Abstract

Our interest in the genetic basis of skin color variation between populations led us to seek a Native American population with genetically African admixture but low frequency of European light skin alleles. Analysis of 458 genomes from individuals residing in the Kalinago territory of the Commonwealth of Dominica showed approximately 55% Native American, 32% African, and 12% European genetic ancestry, the highest Native American genetic ancestry among Caribbean populations to date. Skin pigmentation ranged from 20 to 80 melanin units, averaging 46. Three albino individuals were determined to be homozygous for a causative multi-nucleotide polymorphism OCA2NW273KV contained within a haplotype of African origin; its allele frequency was 0.03 and single allele effect size was-8 melanin units. Derived allele frequencies of SLC24A5A111T and SLC45A2L374F were 0.14 and 0.06, with single allele effect sizes of-6 and-4, respectively. Native American genetic ancestry by itself reduced pigmentation by more than 20 melanin units (range 24-29). The responsible hypopigmenting genetic variants remain to be identified, since none of the published polymorphisms predicted in prior literature to affect skin color in Native Americans caused detectable hypopigmentation in the Kalinago.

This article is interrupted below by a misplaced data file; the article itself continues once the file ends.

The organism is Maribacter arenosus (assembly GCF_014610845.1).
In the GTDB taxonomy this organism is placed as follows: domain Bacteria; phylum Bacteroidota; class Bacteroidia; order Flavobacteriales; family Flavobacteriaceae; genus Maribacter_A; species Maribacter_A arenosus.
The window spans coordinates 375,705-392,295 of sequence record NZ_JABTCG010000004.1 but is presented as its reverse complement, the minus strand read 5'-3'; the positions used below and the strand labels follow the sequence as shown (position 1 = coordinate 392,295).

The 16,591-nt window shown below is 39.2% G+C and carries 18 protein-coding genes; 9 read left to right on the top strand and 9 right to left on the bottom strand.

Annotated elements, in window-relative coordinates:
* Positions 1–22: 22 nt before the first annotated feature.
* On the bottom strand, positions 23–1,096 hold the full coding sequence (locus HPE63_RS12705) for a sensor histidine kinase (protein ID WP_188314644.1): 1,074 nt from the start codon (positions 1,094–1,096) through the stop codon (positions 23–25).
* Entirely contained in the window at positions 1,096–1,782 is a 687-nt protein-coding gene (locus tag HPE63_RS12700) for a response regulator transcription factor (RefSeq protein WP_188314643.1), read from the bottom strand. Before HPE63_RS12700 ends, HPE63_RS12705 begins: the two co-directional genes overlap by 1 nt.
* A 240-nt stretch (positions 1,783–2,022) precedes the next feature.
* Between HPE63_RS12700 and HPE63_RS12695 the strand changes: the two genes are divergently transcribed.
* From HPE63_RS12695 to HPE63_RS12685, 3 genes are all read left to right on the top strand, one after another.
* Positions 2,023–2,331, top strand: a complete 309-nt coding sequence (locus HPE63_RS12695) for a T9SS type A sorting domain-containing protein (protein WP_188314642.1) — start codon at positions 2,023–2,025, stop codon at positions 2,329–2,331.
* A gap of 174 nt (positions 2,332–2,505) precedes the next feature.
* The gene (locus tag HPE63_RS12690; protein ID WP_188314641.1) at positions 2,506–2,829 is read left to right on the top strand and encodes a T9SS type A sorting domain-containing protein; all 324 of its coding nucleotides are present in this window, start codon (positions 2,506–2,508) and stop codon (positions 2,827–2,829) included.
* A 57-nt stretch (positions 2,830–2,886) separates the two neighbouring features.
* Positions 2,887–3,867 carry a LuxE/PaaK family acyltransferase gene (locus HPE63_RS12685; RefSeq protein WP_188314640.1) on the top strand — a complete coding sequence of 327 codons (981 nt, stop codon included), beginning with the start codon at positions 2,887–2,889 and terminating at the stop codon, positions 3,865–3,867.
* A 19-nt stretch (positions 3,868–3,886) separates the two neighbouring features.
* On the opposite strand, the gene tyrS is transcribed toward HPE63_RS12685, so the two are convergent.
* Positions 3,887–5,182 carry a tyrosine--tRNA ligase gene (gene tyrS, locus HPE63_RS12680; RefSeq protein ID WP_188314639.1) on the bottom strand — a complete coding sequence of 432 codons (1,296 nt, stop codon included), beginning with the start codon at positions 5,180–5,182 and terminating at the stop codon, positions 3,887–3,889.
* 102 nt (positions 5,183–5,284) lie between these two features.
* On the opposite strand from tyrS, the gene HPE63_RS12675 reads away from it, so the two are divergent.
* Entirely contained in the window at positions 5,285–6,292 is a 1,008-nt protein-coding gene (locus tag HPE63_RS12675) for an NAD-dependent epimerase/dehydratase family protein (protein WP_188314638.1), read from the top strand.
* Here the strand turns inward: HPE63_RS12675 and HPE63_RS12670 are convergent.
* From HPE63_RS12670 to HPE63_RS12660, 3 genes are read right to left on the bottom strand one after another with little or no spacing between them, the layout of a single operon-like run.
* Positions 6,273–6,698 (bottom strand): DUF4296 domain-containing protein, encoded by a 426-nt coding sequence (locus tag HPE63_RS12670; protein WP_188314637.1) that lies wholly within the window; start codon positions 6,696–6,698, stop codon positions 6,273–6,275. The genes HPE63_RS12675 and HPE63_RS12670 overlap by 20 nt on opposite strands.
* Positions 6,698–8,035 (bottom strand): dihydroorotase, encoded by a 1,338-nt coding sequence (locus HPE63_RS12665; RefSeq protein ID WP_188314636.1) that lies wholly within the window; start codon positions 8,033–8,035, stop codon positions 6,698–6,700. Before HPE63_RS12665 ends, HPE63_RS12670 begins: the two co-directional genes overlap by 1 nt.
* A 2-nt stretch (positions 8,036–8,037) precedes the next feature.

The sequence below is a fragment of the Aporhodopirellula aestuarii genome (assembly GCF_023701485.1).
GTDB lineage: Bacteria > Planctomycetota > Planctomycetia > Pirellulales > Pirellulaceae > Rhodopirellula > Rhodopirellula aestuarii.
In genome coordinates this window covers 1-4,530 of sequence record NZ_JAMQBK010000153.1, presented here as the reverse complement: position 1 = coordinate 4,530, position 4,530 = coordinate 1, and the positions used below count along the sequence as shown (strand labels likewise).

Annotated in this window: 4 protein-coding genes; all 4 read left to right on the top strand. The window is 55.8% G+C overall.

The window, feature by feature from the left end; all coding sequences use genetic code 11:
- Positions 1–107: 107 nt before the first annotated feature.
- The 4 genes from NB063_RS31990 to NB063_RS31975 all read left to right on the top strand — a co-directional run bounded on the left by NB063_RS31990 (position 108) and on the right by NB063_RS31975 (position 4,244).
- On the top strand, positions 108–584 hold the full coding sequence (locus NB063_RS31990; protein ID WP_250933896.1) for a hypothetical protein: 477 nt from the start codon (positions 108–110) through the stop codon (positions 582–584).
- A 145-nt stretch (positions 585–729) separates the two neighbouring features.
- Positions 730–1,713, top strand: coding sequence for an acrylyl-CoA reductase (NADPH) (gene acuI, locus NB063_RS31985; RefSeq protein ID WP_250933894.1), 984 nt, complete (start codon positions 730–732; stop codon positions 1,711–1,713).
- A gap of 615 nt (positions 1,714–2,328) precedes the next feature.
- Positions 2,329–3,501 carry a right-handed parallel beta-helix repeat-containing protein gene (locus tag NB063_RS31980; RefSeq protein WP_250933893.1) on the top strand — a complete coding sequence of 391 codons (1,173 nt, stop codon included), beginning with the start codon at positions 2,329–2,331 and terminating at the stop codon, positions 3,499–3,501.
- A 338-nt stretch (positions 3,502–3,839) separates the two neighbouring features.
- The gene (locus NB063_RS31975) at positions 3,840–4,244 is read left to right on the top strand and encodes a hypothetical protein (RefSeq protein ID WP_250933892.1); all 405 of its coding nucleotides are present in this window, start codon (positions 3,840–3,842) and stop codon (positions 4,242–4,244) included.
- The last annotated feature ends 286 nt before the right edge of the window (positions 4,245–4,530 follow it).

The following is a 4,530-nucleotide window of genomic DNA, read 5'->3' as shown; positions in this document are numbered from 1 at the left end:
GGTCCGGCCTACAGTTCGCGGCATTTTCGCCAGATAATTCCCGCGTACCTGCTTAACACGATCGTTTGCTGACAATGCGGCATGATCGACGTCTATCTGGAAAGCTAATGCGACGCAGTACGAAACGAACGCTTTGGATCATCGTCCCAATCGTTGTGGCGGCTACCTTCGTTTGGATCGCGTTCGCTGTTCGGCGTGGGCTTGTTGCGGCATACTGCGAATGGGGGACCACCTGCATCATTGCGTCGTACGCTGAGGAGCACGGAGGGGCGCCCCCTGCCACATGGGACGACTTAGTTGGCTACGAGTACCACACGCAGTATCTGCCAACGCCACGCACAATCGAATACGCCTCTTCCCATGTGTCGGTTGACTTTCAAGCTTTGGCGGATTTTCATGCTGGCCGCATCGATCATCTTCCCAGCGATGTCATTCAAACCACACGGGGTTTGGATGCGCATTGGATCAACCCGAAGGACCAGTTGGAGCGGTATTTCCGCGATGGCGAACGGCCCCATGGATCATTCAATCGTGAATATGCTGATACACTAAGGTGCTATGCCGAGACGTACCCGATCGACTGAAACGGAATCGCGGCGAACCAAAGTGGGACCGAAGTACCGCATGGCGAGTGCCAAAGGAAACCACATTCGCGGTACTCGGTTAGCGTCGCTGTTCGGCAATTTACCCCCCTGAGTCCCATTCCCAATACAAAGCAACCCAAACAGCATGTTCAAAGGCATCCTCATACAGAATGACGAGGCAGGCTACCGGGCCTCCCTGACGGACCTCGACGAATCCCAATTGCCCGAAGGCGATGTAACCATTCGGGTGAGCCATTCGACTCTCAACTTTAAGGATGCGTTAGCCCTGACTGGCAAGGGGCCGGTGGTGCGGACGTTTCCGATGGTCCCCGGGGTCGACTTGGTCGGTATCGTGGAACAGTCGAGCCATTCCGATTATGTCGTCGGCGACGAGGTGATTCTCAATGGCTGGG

Original languageEnglish (US)
Article numbere77514
JournaleLife
Volume12
DOIs
StatePublished - 2023

All Science Journal Classification (ASJC) codes

  • General Neuroscience
  • General Biochemistry, Genetics and Molecular Biology
  • General Immunology and Microbiology

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